Jakkur Lake sits nestled behind the bustling Hebbal Highway that leads to Devanahalli International Airport. A pristine, quiet spot of nature in the midst of Bangalore, this lake stands testimony to the potential that exists to manage urban water sustainably, and in an integrated manner.
Jakkur Lake was fenced and developed by the Bangalore Development Authority (BDA) a few years ago. The Bangalore Water Supply and Sewerage Board (BWSSB) then set up a Wastewater Treatment Plant upstream of Jakkur Lake, with the capacity to treat 10 million litres per day (MLD) of wastewater. The operation and maintenance of the plant is managed by a private company, on contract with the BWSSB.
In spite of a capacity of 10 MLD, the plant treats only about 6 MLD on average, when it is functioning. Sewage from neighbouring Yelahanka is brought here, while sewage from Jakkur itself is not treated here. A lot of the buildings in Jakkur are high rises, with their own Sewage Treatment Plants. It is doubtful whether they are even aware of the BWSSB Sewage Treatment Plant upstream of the lake. If citizens and the utility communicated with each other, Jakkur could become a closed loop of integrated urban water management in the very heart of Bangalore city.
Currently, the way the system works is that raw sewage is pumped in to the plant, and the solid waste is separated from the liquid waste.
The liquid waste is then treated at the anaerobic wastewater treatment plant. Standing on top of the plant, its sheer size is a sight to behold.
To the right of the plant is a constructed man-made wetland, into which the treated wastewater is diverted. This wetland further purifies the treated wastewater through natural processes, before letting the water flow into the main Jakkur Lake.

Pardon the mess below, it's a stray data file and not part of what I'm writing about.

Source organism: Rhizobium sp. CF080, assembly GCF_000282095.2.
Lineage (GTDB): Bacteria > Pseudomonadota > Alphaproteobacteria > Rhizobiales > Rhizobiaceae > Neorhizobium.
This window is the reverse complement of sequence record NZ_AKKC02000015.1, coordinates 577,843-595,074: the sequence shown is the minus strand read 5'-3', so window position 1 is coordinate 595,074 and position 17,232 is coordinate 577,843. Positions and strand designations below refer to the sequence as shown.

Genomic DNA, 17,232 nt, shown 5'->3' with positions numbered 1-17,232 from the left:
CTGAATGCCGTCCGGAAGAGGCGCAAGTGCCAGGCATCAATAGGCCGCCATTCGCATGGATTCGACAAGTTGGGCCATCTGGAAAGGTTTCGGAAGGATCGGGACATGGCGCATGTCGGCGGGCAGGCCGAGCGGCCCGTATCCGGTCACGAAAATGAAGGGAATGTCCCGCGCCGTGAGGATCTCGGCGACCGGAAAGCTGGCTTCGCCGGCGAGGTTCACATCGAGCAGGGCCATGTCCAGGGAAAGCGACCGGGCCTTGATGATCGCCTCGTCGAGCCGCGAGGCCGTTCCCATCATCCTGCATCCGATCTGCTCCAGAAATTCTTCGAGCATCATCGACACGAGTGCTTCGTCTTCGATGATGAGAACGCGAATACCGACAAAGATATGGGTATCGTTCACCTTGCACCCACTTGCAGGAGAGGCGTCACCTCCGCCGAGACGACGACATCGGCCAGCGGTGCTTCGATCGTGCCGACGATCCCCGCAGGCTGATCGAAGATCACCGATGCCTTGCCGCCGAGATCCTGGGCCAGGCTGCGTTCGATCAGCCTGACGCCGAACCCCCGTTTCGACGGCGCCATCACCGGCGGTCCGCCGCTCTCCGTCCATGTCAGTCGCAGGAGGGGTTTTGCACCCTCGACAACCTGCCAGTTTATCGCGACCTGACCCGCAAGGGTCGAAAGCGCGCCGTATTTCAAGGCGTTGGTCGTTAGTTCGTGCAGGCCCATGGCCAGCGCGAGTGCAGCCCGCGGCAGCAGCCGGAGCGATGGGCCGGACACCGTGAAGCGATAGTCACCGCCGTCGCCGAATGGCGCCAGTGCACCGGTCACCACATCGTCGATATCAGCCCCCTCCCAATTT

The lake itself has become a hotspot for biodiversity, attracting birds and hosting a variety of plants. During peak fishing season, fishermen haul in up to 500 kgs. of fish daily – an astounding achievement for a lake in the middle of a bustling metropolis like Bangalore. The fact that people are making a living off an urban lake is truly an achievement, and a step towards reestablishing our connection to water.
There is still some way to go for Jakkur Lake to become a sustainable model for urban water management. There are several private borewells on the boundary of the lake, all extracting groundwater in an unregulated fashion. One borewell is known to extract groundwater and sell it as tanker water to parts of the city that do not get municipal water supply. Buildings around the lake are getting their water supply from borewells on the boundaries of the lake, which depletes the groundwater.
If these buildings tie their water supply and wastewater to the lake, they would not need to extract groundwater from borewells. The surrounding buildings should send their wastewater to this treatment plant, where it can be let into the lake. Instead of bringing wastewater (that too, periodically and erratically) from neighbouring Yelahanka, the waste from Jakkur itself can be brought to this plant, treated and then let into the lake. This cycle would ensure that the lake is full even in the dry summer months.
On the consumption end, they can augment their water supply from the lake as the water is perfectly fit for domestic use. Thus it becomes an end-to-end solution for the area – what sector people call Integrated Urban Water Management.